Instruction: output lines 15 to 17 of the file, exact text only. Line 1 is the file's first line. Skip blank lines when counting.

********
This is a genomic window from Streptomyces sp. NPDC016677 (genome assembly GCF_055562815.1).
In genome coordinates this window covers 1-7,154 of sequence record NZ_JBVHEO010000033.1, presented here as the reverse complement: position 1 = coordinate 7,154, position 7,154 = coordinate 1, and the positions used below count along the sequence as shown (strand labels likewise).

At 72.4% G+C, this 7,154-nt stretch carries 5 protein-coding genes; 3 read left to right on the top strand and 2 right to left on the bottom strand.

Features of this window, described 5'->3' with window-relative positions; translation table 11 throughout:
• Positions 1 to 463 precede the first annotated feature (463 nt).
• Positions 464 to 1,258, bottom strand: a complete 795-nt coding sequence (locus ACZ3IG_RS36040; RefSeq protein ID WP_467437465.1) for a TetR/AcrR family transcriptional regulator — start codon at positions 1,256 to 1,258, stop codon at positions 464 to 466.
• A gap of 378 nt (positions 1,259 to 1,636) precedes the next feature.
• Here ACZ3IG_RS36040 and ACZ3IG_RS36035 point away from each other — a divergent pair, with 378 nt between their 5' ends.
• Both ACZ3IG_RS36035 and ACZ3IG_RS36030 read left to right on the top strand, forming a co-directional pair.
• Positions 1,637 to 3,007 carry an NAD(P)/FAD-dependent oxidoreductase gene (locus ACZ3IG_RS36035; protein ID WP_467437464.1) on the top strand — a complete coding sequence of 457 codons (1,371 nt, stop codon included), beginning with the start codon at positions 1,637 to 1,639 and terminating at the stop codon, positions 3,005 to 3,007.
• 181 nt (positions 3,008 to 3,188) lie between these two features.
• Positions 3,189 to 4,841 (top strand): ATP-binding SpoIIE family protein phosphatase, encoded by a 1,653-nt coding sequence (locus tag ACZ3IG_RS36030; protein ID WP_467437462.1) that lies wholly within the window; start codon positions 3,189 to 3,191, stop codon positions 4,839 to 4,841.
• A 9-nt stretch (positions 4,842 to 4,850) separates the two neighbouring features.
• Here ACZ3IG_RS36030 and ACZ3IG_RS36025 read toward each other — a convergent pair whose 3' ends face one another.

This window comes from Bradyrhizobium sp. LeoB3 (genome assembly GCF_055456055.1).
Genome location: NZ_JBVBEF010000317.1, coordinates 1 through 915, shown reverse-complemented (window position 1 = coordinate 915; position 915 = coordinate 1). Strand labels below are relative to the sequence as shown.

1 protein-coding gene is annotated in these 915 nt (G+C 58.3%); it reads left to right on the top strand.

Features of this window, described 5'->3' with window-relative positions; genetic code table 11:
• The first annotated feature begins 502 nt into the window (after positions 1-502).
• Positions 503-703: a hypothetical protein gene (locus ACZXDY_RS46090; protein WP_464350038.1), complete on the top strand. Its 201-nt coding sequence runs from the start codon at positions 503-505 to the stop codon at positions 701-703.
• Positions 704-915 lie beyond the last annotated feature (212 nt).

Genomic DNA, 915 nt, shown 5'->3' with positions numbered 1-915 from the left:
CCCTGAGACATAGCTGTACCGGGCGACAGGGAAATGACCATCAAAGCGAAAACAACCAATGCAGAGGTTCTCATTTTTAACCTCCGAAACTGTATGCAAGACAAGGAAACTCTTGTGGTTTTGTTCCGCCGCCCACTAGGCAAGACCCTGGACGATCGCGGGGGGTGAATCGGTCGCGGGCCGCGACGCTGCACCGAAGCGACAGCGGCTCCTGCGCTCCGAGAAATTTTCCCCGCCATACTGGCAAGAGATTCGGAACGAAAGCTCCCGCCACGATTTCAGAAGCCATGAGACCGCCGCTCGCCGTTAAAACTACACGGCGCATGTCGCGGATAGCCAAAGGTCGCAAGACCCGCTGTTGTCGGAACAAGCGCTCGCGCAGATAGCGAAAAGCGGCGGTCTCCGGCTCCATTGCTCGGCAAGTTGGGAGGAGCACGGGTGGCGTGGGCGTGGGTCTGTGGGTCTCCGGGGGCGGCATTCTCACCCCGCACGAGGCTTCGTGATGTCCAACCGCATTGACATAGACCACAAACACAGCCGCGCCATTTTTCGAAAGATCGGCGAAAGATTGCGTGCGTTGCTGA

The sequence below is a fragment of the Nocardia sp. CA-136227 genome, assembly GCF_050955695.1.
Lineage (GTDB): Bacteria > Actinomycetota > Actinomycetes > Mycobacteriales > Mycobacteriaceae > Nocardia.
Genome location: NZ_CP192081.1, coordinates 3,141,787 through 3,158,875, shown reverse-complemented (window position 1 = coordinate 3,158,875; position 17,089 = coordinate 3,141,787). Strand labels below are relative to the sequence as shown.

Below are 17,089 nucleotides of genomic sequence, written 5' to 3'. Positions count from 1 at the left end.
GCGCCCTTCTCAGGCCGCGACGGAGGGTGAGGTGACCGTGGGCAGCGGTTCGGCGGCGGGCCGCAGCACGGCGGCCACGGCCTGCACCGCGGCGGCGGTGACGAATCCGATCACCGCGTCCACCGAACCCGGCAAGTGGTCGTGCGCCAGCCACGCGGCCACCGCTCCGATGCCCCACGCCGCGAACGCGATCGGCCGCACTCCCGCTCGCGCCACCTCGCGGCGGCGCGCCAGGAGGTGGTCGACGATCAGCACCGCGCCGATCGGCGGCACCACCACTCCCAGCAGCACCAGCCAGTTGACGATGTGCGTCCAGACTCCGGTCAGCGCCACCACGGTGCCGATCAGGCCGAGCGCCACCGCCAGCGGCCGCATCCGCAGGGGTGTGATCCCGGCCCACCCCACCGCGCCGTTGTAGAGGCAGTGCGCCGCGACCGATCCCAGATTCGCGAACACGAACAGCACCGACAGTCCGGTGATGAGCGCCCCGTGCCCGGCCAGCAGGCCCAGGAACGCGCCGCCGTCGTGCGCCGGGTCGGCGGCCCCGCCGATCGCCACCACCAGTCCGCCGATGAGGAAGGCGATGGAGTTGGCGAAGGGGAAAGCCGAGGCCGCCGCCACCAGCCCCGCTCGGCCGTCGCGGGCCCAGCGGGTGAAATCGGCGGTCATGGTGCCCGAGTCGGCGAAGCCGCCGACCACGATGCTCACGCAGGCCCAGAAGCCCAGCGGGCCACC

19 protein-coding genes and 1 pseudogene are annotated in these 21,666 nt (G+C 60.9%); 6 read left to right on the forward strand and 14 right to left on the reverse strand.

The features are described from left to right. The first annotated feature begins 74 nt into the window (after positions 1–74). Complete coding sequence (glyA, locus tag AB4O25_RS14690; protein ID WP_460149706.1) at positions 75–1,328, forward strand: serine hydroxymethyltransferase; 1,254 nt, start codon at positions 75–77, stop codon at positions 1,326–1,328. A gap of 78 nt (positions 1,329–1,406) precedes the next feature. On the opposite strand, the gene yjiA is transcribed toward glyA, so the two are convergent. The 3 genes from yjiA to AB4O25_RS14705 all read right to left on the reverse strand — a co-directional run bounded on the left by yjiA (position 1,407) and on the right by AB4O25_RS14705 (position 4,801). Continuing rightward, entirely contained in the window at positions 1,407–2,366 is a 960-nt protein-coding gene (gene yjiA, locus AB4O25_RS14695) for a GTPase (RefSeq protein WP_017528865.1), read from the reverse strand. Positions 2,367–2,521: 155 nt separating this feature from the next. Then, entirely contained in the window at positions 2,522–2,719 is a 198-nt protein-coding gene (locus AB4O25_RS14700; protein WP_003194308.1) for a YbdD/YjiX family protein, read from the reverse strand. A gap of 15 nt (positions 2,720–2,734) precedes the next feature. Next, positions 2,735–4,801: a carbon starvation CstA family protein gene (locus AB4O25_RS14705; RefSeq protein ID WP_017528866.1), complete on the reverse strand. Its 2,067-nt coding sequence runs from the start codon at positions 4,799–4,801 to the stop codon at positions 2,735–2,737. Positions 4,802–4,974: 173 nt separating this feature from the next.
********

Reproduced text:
This window comes from Bradyrhizobium sp. LeoB3 (genome assembly GCF_055456055.1).
Genome location: NZ_JBVBEF010000317.1, coordinates 1 through 915, shown reverse-complemented (window position 1 = coordinate 915; position 915 = coordinate 1). Strand labels below are relative to the sequence as shown.

1 protein-coding gene is annotated in these 915 nt (G+C 58.3%); it reads left to right on the top strand.